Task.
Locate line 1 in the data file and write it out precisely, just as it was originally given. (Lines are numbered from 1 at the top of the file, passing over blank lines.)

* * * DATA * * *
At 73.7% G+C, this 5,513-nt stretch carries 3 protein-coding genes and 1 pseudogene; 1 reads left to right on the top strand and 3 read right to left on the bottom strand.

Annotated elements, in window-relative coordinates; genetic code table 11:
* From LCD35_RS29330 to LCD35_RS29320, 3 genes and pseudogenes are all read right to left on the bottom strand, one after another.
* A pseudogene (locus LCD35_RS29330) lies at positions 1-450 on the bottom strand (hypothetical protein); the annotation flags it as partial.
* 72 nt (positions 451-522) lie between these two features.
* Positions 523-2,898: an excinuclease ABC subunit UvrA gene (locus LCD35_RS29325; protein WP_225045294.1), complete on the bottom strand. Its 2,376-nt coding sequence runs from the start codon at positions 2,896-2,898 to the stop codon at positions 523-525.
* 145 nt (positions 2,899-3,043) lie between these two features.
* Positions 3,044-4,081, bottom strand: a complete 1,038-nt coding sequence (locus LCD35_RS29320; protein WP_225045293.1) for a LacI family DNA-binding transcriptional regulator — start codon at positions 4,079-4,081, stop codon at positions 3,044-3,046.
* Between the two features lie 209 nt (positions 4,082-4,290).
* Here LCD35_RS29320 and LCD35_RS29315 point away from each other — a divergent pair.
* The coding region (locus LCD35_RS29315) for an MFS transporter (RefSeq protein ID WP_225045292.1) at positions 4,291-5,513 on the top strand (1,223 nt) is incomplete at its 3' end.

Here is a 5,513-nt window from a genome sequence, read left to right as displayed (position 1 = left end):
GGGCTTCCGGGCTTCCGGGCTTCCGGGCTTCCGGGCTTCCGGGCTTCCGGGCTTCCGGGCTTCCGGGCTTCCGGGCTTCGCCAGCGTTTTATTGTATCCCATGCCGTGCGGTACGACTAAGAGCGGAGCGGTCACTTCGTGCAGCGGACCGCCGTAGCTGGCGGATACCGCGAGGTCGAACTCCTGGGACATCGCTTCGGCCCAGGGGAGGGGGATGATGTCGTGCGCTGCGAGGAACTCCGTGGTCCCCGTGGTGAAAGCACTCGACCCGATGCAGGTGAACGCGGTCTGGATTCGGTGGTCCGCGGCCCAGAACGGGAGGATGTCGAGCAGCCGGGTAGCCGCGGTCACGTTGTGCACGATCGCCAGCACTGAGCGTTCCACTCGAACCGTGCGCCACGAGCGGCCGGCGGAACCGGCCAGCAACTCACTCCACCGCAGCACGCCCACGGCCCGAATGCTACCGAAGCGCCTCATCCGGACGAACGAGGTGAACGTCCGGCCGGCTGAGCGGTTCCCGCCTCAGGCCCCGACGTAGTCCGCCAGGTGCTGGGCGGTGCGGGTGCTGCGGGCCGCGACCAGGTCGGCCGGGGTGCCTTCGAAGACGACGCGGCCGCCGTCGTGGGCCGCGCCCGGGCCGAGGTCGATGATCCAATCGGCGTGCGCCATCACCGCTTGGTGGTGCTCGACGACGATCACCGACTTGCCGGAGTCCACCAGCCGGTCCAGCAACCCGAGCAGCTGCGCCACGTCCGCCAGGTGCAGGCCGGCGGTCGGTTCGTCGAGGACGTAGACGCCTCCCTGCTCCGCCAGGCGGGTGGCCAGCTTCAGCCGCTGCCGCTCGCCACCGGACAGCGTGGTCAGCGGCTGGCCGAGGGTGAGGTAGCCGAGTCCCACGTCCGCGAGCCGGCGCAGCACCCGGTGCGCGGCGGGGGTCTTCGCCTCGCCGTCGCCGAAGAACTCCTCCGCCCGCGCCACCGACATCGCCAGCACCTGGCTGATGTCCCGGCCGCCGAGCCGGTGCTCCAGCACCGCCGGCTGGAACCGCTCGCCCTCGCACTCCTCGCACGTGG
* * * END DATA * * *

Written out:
At 73.7% G+C, this 5,513-nt stretch carries 3 protein-coding genes and 1 pseudogene; 1 reads left to right on the top strand and 3 read right to left on the bottom strand.